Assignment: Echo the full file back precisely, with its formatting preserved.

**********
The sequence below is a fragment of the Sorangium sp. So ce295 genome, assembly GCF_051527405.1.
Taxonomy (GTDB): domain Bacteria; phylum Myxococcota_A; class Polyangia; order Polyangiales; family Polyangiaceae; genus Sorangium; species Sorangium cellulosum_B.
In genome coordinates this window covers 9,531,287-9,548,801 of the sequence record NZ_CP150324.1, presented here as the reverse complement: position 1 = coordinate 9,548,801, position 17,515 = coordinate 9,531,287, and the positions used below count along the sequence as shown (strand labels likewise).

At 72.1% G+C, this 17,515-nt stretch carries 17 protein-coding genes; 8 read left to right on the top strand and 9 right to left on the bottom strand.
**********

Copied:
The sequence below is a fragment of the Sorangium sp. So ce295 genome, assembly GCF_051527405.1.
Taxonomy (GTDB): domain Bacteria; phylum Myxococcota_A; class Polyangia; order Polyangiales; family Polyangiaceae; genus Sorangium; species Sorangium cellulosum_B.
In genome coordinates this window covers 9,531,287-9,548,801 of the sequence record NZ_CP150324.1, presented here as the reverse complement: position 1 = coordinate 9,548,801, position 17,515 = coordinate 9,531,287, and the positions used below count along the sequence as shown (strand labels likewise).

At 72.1% G+C, this 17,515-nt stretch carries 17 protein-coding genes; 8 read left to right on the top strand and 9 right to left on the bottom strand.